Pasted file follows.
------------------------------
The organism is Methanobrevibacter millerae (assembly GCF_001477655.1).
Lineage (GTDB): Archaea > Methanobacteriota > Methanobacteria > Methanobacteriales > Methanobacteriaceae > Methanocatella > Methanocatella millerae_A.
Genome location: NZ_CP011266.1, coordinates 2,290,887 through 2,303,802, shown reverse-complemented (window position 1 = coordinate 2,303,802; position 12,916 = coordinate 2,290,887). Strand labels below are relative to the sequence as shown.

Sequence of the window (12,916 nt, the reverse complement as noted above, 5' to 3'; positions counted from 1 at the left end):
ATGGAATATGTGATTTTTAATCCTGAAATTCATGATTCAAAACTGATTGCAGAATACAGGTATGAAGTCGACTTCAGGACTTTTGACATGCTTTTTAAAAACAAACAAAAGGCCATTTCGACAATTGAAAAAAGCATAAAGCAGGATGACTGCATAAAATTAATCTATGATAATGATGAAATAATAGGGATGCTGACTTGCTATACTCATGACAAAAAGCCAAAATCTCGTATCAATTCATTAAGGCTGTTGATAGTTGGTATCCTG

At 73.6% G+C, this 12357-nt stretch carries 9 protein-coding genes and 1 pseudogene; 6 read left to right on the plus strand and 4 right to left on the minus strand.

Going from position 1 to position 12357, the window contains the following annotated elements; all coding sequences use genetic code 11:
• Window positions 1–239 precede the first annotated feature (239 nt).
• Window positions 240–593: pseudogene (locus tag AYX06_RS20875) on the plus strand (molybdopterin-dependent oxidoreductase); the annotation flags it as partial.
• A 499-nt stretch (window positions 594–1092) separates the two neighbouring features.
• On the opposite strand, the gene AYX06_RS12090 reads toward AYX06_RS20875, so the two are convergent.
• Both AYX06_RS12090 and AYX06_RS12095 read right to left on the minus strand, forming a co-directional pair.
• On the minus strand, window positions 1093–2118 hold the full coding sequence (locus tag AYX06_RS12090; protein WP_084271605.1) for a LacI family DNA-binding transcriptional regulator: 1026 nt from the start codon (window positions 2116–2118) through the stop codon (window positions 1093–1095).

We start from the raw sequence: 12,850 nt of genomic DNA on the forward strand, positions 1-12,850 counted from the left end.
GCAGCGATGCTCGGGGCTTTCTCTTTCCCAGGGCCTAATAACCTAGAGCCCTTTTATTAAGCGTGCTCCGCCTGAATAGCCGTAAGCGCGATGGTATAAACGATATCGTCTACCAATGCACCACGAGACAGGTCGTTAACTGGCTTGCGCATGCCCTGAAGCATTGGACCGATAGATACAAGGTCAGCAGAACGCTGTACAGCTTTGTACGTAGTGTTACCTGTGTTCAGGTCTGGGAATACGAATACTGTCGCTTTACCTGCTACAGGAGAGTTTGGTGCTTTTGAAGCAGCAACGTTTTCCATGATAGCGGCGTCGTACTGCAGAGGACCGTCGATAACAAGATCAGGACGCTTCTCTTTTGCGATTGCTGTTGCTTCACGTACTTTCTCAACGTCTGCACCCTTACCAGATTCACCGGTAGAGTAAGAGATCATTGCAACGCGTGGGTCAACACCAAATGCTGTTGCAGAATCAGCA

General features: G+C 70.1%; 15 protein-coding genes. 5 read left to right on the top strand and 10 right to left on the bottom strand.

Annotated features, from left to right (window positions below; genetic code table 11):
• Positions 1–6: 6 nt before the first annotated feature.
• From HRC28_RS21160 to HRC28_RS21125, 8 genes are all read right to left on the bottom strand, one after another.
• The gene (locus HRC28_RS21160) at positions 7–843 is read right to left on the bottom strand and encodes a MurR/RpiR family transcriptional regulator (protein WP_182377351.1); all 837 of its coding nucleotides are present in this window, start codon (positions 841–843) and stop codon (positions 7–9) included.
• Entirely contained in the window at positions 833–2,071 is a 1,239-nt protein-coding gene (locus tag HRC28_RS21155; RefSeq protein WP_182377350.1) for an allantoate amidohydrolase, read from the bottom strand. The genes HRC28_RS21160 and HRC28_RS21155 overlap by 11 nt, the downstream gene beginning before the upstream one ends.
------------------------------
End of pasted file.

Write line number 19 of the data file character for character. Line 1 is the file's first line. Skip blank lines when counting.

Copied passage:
• From HRC28_RS21160 to HRC28_RS21125, 8 genes are all read right to left on the bottom strand, one after another.